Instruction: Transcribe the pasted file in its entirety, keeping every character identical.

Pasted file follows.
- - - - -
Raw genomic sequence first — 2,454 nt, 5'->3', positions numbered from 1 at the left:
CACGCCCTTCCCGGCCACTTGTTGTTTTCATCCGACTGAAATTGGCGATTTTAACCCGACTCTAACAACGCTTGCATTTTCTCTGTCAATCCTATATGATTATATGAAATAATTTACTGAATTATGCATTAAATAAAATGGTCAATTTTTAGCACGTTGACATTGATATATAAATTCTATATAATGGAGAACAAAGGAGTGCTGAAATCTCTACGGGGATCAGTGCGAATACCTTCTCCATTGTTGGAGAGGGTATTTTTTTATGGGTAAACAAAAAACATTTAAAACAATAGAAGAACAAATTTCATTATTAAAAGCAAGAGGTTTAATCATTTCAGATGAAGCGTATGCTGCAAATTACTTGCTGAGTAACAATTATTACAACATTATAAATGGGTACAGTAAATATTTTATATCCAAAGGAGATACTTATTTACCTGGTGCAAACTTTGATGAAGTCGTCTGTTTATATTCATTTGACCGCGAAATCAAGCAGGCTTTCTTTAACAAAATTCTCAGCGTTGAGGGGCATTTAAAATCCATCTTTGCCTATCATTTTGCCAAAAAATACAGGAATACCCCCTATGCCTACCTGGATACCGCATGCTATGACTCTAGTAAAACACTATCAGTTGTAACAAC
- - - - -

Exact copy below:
Raw genomic sequence first — 2,454 nt, 5'->3', positions numbered from 1 at the left:
CACGCCCTTCCCGGCCACTTGTTGTTTTCATCCGACTGAAATTGGCGATTTTAACCCGACTCTAACAACGCTTGCATTTTCTCTGTCAATCCTATATGATTATATGAAATAATTTACTGAATTATGCATTAAATAAAATGGTCAATTTTTAGCACGTTGACATTGATATATAAATTCTATATAATGGAGAACAAAGGAGTGCTGAAATCTCTACGGGGATCAGTGCGAATACCTTCTCCATTGTTGGAGAGGGTATTTTTTTATGGGTAAACAAAAAACATTTAAAACAATAGAAGAACAAATTTCATTATTAAAAGCAAGAGGTTTAATCATTTCAGATGAAGCGTATGCTGCAAATTACTTGCTGAGTAACAATTATTACAACATTATAAATGGGTACAGTAAATATTTTATATCCAAAGGAGATACTTATTTACCTGGTGCAAACTTTGATGAAGTCGTCTGTTTATATTCATTTGACCGCGAAATCAAGCAGGCTTTCTTTAACAAAATTCTCAGCGTTGAGGGGCATTTAAAATCCATCTTTGCCTATCATTTTGCCAAAAAATACAGGAATACCCCCTATGCCTACCTGGATACCGCATGCTATGACTCTAGTAAAACACTATCAGTTGTAACAAC